Ask The Judge
How does the evicition process work in New Jersey for landlords?
The eviction process in New Jersey since COVID-19 has been placed on its head. There was a moratorium in place against evictions that I think now is slowly going away. But in the event, we are talking about under normal circumstances, someone does not pay rent, which is the usual situation, you must file for eviction in the New Jersey Landlord Tenant Court. That is a part of the Special Civil Part of the New Jersey Court system. The biggest thing to understand is that this does not get you your money. This gets you possession of the property. Once the judge enters a judgment for possession, the tenant has so many days to move out. If they don’t, then you can go to the next step and have them actually evicted by the sheriff’s office who will come there sometimes and physically move their property and them out of the premises. The next step then is to sue them in court separately for the money that they owe you. As I said, that is a separate action. At that point, you have to worry about whether or not they have the money, or if it is collectible. Therefore, to do this you can go to the New Jersey Court system that gives you some forms in which to use, but because there are court appearances necessary, you may want to hire a lawyer that specializes in landlord/tenant and Special Civil Part Law. Good luck.
Is there a limit to free speech?
There is always a limit on free speech. You cannot say things that you know are deliberately false. You cannot challenge someone’s reputation. For instance, for saying things about them or accusing them of a crime they did not commit, and that is whether it is online, in publication or anywhere else. However, you have to be ready to prove it. You also have to know that the free speech defense is alive and well. You will note that former Vice Presential Candidate Sarah Palin sued the New York Times for defamation. She went to Court in New York and lost. One of the reasons may have been that she is considered to be a “public figure” and therefore, there is a whole different set of rules where you have to show malice and things of that nature. Just think about the tweets and statements that former President Donald Trump said about hundreds of people. That alone should give you some indication of how hard it may be to actually sue and succeed for such a claim for defamation or slander. However, in appropriate circumstances it is a viable claim, and you can pursue it.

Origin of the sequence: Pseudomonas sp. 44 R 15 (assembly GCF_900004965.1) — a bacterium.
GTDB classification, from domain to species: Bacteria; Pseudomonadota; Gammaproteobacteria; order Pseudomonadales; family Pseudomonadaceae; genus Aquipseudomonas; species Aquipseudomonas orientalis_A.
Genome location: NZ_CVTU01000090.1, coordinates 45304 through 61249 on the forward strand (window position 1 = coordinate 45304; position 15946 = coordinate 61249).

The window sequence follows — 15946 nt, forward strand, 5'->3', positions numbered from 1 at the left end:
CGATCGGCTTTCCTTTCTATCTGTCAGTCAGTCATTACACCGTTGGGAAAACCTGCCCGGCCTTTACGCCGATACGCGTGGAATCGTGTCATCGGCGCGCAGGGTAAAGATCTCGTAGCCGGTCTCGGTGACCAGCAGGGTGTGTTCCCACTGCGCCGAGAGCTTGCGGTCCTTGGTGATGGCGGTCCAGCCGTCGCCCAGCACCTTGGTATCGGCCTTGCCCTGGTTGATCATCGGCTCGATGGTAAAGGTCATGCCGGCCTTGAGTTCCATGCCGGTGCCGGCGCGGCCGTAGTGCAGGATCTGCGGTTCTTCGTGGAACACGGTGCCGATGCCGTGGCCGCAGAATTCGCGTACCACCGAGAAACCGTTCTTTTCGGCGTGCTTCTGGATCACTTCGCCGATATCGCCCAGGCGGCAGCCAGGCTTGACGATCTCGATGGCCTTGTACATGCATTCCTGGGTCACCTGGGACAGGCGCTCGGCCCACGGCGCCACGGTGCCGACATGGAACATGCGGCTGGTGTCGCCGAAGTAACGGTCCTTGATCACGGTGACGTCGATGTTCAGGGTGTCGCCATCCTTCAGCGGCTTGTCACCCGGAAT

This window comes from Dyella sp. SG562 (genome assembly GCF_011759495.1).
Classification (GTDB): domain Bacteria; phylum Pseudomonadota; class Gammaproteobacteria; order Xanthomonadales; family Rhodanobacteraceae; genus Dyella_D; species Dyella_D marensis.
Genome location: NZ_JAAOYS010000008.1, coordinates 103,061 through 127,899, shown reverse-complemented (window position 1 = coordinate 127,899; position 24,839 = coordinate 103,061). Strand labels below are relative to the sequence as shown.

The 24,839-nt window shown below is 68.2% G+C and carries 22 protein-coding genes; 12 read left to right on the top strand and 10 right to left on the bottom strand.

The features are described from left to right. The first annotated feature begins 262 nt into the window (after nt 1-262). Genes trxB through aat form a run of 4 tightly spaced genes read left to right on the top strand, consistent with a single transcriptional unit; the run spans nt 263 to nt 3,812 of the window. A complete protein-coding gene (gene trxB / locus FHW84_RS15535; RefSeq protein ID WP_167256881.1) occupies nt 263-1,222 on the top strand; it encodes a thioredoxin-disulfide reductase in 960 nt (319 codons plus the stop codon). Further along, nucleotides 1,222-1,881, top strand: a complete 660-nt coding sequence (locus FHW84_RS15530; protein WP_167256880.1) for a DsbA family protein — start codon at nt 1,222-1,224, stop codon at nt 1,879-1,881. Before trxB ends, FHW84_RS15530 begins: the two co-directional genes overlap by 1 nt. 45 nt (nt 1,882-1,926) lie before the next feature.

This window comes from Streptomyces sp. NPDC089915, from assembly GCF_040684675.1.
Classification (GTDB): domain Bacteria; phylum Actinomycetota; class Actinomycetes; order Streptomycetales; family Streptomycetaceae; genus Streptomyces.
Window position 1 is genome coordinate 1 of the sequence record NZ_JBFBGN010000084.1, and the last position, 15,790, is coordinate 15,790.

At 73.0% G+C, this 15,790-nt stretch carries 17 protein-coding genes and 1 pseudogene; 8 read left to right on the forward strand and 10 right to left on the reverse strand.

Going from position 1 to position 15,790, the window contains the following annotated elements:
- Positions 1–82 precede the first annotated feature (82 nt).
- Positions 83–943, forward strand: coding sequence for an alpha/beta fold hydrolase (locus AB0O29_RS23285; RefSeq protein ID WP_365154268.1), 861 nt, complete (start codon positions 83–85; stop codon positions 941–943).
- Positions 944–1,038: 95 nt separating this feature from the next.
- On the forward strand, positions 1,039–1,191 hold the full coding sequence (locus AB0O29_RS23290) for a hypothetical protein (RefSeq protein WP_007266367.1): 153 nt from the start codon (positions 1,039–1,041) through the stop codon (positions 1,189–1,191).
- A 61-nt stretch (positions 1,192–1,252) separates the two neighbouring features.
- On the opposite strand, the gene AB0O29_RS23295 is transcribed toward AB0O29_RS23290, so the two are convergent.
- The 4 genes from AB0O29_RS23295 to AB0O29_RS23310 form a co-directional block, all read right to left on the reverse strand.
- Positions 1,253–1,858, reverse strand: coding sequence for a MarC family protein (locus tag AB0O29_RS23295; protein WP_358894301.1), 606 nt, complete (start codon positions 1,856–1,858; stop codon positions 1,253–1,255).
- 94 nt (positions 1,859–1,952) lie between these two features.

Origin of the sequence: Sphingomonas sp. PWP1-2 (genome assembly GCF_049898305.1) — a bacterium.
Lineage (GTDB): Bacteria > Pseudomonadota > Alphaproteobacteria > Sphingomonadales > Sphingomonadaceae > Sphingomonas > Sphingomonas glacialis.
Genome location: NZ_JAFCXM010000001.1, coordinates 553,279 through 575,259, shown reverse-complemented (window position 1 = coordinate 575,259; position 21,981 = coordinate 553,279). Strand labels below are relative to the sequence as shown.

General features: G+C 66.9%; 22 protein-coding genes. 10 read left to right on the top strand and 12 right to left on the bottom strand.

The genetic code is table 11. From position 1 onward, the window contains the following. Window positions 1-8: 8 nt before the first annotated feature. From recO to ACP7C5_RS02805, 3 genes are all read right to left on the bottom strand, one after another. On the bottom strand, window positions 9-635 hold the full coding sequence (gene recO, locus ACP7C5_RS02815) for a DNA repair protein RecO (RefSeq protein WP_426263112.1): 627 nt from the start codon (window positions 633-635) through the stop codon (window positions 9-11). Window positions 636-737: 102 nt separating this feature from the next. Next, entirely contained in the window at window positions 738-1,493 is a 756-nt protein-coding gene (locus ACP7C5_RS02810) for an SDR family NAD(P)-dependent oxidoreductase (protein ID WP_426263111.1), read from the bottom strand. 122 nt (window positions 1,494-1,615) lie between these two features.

Judge Michael Donio served as a New Jersey State Superior Court Judge for 20 years before retiring on July 31, 2015. He now operates a legal consulting and mediation firm on the White Horse Pike. Donio can be reached by calling (609) 481-2919. Send your questions for his columns to firstname.lastname@example.org.